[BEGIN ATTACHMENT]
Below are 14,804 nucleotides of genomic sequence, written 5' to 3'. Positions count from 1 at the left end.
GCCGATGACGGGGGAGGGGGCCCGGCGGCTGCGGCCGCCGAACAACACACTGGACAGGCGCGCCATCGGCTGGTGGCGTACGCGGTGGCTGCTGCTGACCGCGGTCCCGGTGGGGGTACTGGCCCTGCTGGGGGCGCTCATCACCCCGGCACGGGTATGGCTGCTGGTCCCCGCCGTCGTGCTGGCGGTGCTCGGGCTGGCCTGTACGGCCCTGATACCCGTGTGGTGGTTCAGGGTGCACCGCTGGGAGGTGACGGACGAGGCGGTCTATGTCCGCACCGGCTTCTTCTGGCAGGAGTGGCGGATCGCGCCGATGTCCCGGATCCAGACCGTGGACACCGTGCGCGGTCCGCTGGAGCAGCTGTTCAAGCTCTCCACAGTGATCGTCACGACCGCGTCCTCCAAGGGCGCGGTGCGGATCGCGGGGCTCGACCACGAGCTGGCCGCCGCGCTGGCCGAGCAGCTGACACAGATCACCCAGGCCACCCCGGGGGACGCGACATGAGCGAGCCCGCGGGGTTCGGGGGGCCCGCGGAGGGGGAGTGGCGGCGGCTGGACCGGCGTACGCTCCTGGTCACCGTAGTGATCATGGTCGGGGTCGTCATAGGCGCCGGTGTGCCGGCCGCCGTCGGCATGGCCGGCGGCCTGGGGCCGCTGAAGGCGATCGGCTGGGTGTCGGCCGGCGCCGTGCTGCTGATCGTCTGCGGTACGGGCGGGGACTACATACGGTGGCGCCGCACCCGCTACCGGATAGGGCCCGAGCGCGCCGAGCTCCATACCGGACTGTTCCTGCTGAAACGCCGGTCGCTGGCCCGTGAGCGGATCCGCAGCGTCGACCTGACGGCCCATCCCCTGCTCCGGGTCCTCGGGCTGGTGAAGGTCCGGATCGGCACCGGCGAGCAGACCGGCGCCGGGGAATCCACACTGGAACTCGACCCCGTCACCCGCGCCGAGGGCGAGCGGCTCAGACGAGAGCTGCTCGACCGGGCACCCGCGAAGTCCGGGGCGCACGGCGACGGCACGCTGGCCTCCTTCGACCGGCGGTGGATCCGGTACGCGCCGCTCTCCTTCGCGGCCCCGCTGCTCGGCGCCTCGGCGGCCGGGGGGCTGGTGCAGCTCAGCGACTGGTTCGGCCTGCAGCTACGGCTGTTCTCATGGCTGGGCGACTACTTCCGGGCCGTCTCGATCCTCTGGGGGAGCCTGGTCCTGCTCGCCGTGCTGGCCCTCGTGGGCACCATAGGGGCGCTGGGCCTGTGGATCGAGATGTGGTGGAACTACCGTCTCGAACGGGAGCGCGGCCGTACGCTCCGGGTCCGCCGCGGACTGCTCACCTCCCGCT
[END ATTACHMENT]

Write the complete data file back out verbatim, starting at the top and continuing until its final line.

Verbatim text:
Below are 14,804 nucleotides of genomic sequence, written 5' to 3'. Positions count from 1 at the left end.
GCCGATGACGGGGGAGGGGGCCCGGCGGCTGCGGCCGCCGAACAACACACTGGACAGGCGCGCCATCGGCTGGTGGCGTACGCGGTGGCTGCTGCTGACCGCGGTCCCGGTGGGGGTACTGGCCCTGCTGGGGGCGCTCATCACCCCGGCACGGGTATGGCTGCTGGTCCCCGCCGTCGTGCTGGCGGTGCTCGGGCTGGCCTGTACGGCCCTGATACCCGTGTGGTGGTTCAGGGTGCACCGCTGGGAGGTGACGGACGAGGCGGTCTATGTCCGCACCGGCTTCTTCTGGCAGGAGTGGCGGATCGCGCCGATGTCCCGGATCCAGACCGTGGACACCGTGCGCGGTCCGCTGGAGCAGCTGTTCAAGCTCTCCACAGTGATCGTCACGACCGCGTCCTCCAAGGGCGCGGTGCGGATCGCGGGGCTCGACCACGAGCTGGCCGCCGCGCTGGCCGAGCAGCTGACACAGATCACCCAGGCCACCCCGGGGGACGCGACATGAGCGAGCCCGCGGGGTTCGGGGGGCCCGCGGAGGGGGAGTGGCGGCGGCTGGACCGGCGTACGCTCCTGGTCACCGTAGTGATCATGGTCGGGGTCGTCATAGGCGCCGGTGTGCCGGCCGCCGTCGGCATGGCCGGCGGCCTGGGGCCGCTGAAGGCGATCGGCTGGGTGTCGGCCGGCGCCGTGCTGCTGATCGTCTGCGGTACGGGCGGGGACTACATACGGTGGCGCCGCACCCGCTACCGGATAGGGCCCGAGCGCGCCGAGCTCCATACCGGACTGTTCCTGCTGAAACGCCGGTCGCTGGCCCGTGAGCGGATCCGCAGCGTCGACCTGACGGCCCATCCCCTGCTCCGGGTCCTCGGGCTGGTGAAGGTCCGGATCGGCACCGGCGAGCAGACCGGCGCCGGGGAATCCACACTGGAACTCGACCCCGTCACCCGCGCCGAGGGCGAGCGGCTCAGACGAGAGCTGCTCGACCGGGCACCCGCGAAGTCCGGGGCGCACGGCGACGGCACGCTGGCCTCCTTCGACCGGCGGTGGATCCGGTACGCGCCGCTCTCCTTCGCGGCCCCGCTGCTCGGCGCCTCGGCGGCCGGGGGGCTGGTGCAGCTCAGCGACTGGTTCGGCCTGCAGCTACGGCTGTTCTCATGGCTGGGCGACTACTTCCGGGCCGTCTCGATCCTCTGGGGGAGCCTGGTCCTGCTCGCCGTGCTGGCCCTCGTGGGCACCATAGGGGCGCTGGGCCTGTGGATCGAGATGTGGTGGAACTACCGTCTCGAACGGGAGCGCGGCCGTACGCTCCGGGTCCGCCGCGGACTGCTCACCTCCCGCT